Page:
Sunday, June 11, 2017


In the Thought for a Sabbath Day I posted on April 2, 2017, I mentioned that Kathleen and I been blessed with a tour of the Holy Lands as part of my employment with the Church Education System. I won't say this experience was dramatically life changing, but there will be forever engraven in my mind and in my heart the memories of the many wonders of the historical monuments of the world we were able to visit. As vibrant as the monument memories of those sights are, they cannot match the spiritual and emotional feelings that constantly hover in my heart and soul.

In Rome, I tried very hard to feel what Michelangelo might have felt as he accomplished the works which would have taken several normal life times to complete. We were left to wonder, why would someone be gifted and have the fortitude to use their time, talents and resources to build St. Peters Cathedral, paint the Sistine Chapel along with other works in the Vatican, sculpt all those marvelous marble creations, come up with all those inventions, paint enough art work to fill a museum along with all the other contributions he gifted to mankind?

Although few of Heavenly Father’s children have been able to generate the kind of consuming dedication that he demonstrated and I certainly count myself among this group of underachievers, I do remember leaving Rome with the feeling that I was certainly capable of accomplishing much more than I had in the past.

While we were in Egypt I spent most of the time being overwhelmed. I was constantly amazed that men could be so convinced of their own self-worth that they could move entire nations to dedicate themselves to the construction of a worthy final resting place, ignoring the cost of suffering and expenditures of life required to make sure their remains were secure. It is difficult to conceive how any mortal can convince themselves of their self-importance to the degree that they would be able to justify building massive pyramids and monumental replicas of themselves to be displayed for all to admire and even worship.

It is little wonder that the Lord has warned us of the ultimate degree of pride, where we make ourselves gods. Whenever the green goblin of false pride starts to color my countenance I worry about being afflicted with false pride and that I need to be diligent in trying to keep my ego in balance. Strangely, since those days of walking in the sands of Egypt most of the time when I have my picture taken I feel just a little bit Pharoah-ish.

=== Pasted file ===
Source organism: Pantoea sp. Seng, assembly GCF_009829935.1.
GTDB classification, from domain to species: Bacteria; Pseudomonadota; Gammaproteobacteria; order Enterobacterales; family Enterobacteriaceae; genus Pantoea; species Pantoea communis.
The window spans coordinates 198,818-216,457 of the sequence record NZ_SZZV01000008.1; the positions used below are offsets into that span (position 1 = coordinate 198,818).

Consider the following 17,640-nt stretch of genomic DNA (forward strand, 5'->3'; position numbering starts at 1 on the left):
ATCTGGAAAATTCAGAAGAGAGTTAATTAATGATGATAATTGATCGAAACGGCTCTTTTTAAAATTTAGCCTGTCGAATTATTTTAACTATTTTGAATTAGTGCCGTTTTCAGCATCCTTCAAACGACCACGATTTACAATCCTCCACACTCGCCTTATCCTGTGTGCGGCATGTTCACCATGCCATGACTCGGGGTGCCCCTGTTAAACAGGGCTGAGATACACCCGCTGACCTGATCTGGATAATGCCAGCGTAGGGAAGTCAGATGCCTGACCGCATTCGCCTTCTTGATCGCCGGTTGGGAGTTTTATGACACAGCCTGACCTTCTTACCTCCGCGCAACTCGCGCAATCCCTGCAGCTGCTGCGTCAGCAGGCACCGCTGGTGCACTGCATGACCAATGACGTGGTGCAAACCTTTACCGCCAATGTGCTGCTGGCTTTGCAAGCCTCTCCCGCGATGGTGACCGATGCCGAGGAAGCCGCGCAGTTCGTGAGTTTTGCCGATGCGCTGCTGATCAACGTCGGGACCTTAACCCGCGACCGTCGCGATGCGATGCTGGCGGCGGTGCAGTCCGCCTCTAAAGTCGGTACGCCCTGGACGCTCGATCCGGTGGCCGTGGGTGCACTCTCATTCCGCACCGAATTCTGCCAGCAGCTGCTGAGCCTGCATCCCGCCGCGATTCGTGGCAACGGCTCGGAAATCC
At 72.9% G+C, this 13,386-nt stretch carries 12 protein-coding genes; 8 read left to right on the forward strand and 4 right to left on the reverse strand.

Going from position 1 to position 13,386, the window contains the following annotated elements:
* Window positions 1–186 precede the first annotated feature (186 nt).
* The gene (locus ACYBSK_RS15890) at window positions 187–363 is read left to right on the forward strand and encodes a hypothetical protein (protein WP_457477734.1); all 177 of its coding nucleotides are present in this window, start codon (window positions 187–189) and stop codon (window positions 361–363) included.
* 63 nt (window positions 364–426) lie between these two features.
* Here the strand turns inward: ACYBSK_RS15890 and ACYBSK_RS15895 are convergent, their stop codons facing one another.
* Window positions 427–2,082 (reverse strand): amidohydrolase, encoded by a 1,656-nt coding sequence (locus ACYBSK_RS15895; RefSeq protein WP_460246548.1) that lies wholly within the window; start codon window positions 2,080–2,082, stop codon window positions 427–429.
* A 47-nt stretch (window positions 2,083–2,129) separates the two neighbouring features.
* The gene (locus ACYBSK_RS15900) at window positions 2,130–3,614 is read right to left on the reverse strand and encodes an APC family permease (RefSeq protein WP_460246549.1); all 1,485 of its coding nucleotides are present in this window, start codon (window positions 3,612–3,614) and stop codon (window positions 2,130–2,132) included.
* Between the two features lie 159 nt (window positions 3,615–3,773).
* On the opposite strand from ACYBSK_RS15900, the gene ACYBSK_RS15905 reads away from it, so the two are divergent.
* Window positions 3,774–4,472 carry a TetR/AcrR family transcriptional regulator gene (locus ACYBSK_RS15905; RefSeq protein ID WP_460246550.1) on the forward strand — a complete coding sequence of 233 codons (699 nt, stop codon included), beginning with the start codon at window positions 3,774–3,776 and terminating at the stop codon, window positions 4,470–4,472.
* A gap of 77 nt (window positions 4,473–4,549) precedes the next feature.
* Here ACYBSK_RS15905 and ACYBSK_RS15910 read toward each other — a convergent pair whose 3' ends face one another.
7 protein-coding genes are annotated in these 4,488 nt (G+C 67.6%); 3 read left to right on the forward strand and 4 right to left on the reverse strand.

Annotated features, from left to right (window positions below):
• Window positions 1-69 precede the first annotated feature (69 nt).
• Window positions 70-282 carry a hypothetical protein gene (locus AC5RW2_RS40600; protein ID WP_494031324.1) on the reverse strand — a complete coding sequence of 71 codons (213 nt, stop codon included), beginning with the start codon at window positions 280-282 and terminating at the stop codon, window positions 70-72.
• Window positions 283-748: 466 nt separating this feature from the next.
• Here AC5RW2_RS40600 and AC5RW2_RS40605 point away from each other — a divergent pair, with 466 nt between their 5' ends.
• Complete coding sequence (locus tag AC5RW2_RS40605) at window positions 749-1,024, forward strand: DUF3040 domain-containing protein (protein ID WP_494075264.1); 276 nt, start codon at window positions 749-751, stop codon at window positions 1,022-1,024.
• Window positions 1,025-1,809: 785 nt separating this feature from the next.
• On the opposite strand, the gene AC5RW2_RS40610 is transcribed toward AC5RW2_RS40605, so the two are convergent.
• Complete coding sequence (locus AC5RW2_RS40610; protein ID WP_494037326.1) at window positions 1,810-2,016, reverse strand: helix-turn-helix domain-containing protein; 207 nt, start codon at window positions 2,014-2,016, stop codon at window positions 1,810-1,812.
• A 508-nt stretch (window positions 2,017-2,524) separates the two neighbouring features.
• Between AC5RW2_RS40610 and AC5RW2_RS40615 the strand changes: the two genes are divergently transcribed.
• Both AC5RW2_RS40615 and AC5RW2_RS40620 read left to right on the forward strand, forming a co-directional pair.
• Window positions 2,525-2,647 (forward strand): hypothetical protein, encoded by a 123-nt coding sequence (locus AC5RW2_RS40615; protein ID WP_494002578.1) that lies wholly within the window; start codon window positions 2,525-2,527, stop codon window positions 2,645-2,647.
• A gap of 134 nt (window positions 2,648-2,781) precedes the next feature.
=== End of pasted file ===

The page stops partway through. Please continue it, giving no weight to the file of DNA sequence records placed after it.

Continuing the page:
In Jordan it was easy to be amazed at the ingenuity and determination of mortals. Wandering through the valley of Petra we witnessed the leavings of a civilization which inventively took their available resources and created a beautiful city. It filled us with excitement when we entered into those great halls carved out of solid rock. Not only did they use their resources to the greatest extent, but they ended up with dwelling places which had tremendously thick walls which kept them cool from the heat of the desert’s summer and warm in the winter.

It made me tingle to think that I belonged to the same eternal heritage as this people who did not just subsist in their environment, but in most cases made vast improvements which improved life for the entire community. It was hard to leave Petra without a feeling of added responsibility and accountability to make sure in the stewardships which would be bestowed upon me, a necessity to magnify and improve whatever my surroundings might be so that the lives of other’s would be more comfortable and improved.

While we were in Israel I was constantly aware of the mixed feelings and thoughts I was having in my heart and in my mind.

Since reason, blessings and research remind me that I am a descendent of the ancients who lived in and loved this land, there were times when I had a great sense of having returned home. I’ll never forget the feelings which surged through my being, as I sat on the banks of the Galilee near where the Jordan River begins to flow. In those few moments I was filled with the sense that I had never felt more at home in my life.

A different feeling came to me several places while we were in Israel, but most powerfully when we visited the museum dedicated to the Holocaust. My soul was filled with grief and sorrow to a greater degree than I can remember before or since. I grieved for the many acts of man’s inhumanity to man. I sorrow for the depth of inhumanity the children of God are capable of.

In contrasting the two feelings which seemed to control my entire being for a time, I knew I most desired those I felt on the banks of the Galilee far more than those I felt in the Museum of the Holocaust.

I was probably less than honest when I said in the opening paragraph of this Thought that this Holy Land trip was not life changing. Because from that day until now:

Whenever I do a self-evaluation I never score anywhere near 100% when I measure my working to the fullness of my capacity

Whenever I do a self-evaluation I never score anywhere near 100% when I measure how well I have been able to keep my ego in check

Whenever I do a self-evaluation I never score anywhere near 100% when I measure how much better the lives of others are because of the way I have served in my stewardships

Whenever I do a self-evaluation I score nearer 100% when I measure having a life filled with Galilee feelings and void of Museum of the Holocaust feelings than any of the other lessons learned on that memorable trip

We don't have to travel across the globe to have our lives filled with lessons we need to learn and apply, but I am convinced, wherever we are the more we daily seek these lessons and dedicate ourselves to applying them, the better chance we will have of making our time on earth fulfilling and successful.


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